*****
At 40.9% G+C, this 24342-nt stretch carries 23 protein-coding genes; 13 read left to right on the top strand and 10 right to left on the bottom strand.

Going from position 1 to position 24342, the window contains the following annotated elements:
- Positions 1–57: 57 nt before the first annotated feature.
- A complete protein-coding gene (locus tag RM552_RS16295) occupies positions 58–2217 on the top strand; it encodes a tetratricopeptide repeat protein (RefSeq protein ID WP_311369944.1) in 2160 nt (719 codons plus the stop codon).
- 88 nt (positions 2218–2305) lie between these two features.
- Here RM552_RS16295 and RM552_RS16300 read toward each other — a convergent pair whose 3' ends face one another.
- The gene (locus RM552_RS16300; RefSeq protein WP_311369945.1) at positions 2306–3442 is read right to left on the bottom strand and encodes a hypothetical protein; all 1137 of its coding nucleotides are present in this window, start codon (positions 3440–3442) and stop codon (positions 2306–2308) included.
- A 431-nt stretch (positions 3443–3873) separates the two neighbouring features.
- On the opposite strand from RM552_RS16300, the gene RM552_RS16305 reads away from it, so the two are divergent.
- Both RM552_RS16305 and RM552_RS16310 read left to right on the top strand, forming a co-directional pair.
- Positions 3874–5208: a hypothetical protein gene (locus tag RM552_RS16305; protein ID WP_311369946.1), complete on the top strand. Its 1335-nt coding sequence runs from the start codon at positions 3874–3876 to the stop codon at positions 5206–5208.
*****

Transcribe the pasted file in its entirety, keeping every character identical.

At 40.9% G+C, this 24342-nt stretch carries 23 protein-coding genes; 13 read left to right on the top strand and 10 right to left on the bottom strand.

Going from position 1 to position 24342, the window contains the following annotated elements:
- Positions 1–57: 57 nt before the first annotated feature.
- A complete protein-coding gene (locus tag RM552_RS16295) occupies positions 58–2217 on the top strand; it encodes a tetratricopeptide repeat protein (RefSeq protein ID WP_311369944.1) in 2160 nt (719 codons plus the stop codon).
- 88 nt (positions 2218–2305) lie between these two features.
- Here RM552_RS16295 and RM552_RS16300 read toward each other — a convergent pair whose 3' ends face one another.
- The gene (locus RM552_RS16300; RefSeq protein WP_311369945.1) at positions 2306–3442 is read right to left on the bottom strand and encodes a hypothetical protein; all 1137 of its coding nucleotides are present in this window, start codon (positions 3440–3442) and stop codon (positions 2306–2308) included.
- A 431-nt stretch (positions 3443–3873) separates the two neighbouring features.
- On the opposite strand from RM552_RS16300, the gene RM552_RS16305 reads away from it, so the two are divergent.
- Both RM552_RS16305 and RM552_RS16310 read left to right on the top strand, forming a co-directional pair.
- Positions 3874–5208: a hypothetical protein gene (locus tag RM552_RS16305; protein ID WP_311369946.1), complete on the top strand. Its 1335-nt coding sequence runs from the start codon at positions 3874–3876 to the stop codon at positions 5206–5208.